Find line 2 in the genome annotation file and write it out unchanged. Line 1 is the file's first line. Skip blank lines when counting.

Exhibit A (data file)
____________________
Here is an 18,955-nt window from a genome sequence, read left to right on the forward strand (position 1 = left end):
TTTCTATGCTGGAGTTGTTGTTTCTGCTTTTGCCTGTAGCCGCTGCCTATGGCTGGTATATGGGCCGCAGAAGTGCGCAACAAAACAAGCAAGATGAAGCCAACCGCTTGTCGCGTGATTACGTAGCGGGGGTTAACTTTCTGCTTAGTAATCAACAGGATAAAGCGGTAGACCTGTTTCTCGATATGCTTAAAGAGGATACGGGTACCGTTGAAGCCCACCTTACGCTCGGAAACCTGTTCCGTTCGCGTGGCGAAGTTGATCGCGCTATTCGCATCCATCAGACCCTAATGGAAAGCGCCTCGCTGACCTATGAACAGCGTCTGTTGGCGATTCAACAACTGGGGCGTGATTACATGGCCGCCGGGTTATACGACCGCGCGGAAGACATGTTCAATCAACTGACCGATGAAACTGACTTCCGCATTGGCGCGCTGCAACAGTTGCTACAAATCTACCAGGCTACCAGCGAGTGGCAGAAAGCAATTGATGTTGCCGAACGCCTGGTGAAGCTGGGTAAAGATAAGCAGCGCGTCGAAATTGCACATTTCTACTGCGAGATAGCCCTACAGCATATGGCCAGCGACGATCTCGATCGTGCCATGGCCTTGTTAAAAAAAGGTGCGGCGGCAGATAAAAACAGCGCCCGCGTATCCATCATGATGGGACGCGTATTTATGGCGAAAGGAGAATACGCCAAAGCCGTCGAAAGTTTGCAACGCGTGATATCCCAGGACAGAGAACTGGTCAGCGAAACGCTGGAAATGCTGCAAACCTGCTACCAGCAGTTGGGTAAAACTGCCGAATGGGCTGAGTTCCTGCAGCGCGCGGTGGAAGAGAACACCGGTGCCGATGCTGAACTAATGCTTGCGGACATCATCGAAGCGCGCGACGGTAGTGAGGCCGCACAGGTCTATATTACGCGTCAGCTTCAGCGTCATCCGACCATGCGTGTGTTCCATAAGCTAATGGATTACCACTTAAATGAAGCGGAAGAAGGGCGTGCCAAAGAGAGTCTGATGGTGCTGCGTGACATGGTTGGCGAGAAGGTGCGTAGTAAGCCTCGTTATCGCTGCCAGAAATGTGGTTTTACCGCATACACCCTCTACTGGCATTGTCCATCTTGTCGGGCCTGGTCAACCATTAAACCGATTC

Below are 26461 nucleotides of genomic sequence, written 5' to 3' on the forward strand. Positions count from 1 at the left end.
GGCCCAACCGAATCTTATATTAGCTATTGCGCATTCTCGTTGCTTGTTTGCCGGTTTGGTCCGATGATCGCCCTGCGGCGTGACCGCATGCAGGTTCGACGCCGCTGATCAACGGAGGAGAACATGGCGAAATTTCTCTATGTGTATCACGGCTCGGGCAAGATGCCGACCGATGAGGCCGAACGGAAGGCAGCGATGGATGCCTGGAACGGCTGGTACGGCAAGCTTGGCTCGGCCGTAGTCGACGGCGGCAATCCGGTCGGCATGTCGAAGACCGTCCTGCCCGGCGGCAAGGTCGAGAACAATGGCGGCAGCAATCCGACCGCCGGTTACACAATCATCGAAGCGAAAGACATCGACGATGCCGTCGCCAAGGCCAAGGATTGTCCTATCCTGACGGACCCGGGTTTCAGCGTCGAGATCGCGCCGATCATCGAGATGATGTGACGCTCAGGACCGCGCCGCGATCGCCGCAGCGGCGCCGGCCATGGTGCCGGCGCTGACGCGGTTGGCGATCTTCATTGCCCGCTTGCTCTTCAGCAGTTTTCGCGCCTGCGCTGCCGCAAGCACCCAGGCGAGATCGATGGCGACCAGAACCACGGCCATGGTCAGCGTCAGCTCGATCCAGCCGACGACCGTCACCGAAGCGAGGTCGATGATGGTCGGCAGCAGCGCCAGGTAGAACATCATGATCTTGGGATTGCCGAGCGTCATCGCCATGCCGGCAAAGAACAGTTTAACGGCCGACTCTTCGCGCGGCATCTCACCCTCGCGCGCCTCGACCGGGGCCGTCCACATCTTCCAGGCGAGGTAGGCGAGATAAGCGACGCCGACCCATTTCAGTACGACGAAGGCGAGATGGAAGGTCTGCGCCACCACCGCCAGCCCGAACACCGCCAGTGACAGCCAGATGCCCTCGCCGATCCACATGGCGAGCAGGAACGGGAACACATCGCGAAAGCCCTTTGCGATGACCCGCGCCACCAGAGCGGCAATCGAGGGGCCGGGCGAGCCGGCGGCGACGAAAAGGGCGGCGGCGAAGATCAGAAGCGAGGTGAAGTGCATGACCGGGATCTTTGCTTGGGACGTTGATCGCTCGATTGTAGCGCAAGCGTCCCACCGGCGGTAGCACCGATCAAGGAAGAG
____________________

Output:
TTTCTATGCTGGAGTTGTTGTTTCTGCTTTTGCCTGTAGCCGCTGCCTATGGCTGGTATATGGGCCGCAGAAGTGCGCAACAAAACAAGCAAGATGAAGCCAACCGCTTGTCGCGTGATTACGTAGCGGGGGTTAACTTTCTGCTTAGTAATCAACAGGATAAAGCGGTAGACCTGTTTCTCGATATGCTTAAAGAGGATACGGGTACCGTTGAAGCCCACCTTACGCTCGGAAACCTGTTCCGTTCGCGTGGCGAAGTTGATCGCGCTATTCGCATCCATCAGACCCTAATGGAAAGCGCCTCGCTGACCTATGAACAGCGTCTGTTGGCGATTCAACAACTGGGGCGTGATTACATGGCCGCCGGGTTATACGACCGCGCGGAAGACATGTTCAATCAACTGACCGATGAAACTGACTTCCGCATTGGCGCGCTGCAACAGTTGCTACAAATCTACCAGGCTACCAGCGAGTGGCAGAAAGCAATTGATGTTGCCGAACGCCTGGTGAAGCTGGGTAAAGATAAGCAGCGCGTCGAAATTGCACATTTCTACTGCGAGATAGCCCTACAGCATATGGCCAGCGACGATCTCGATCGTGCCATGGCCTTGTTAAAAAAAGGTGCGGCGGCAGATAAAAACAGCGCCCGCGTATCCATCATGATGGGACGCGTATTTATGGCGAAAGGAGAATACGCCAAAGCCGTCGAAAGTTTGCAACGCGTGATATCCCAGGACAGAGAACTGGTCAGCGAAACGCTGGAAATGCTGCAAACCTGCTACCAGCAGTTGGGTAAAACTGCCGAATGGGCTGAGTTCCTGCAGCGCGCGGTGGAAGAGAACACCGGTGCCGATGCTGAACTAATGCTTGCGGACATCATCGAAGCGCGCGACGGTAGTGAGGCCGCACAGGTCTATATTACGCGTCAGCTTCAGCGTCATCCGACCATGCGTGTGTTCCATAAGCTAATGGATTACCACTTAAATGAAGCGGAAGAAGGGCGTGCCAAAGAGAGTCTGATGGTGCTGCGTGACATGGTTGGCGAGAAGGTGCGTAGTAAGCCTCGTTATCGCTGCCAGAAATGTGGTTTTACCGCATACACCCTCTACTGGCATTGTCCATCTTGTCGGGCCTGGTCAACCATTAAACCGATTC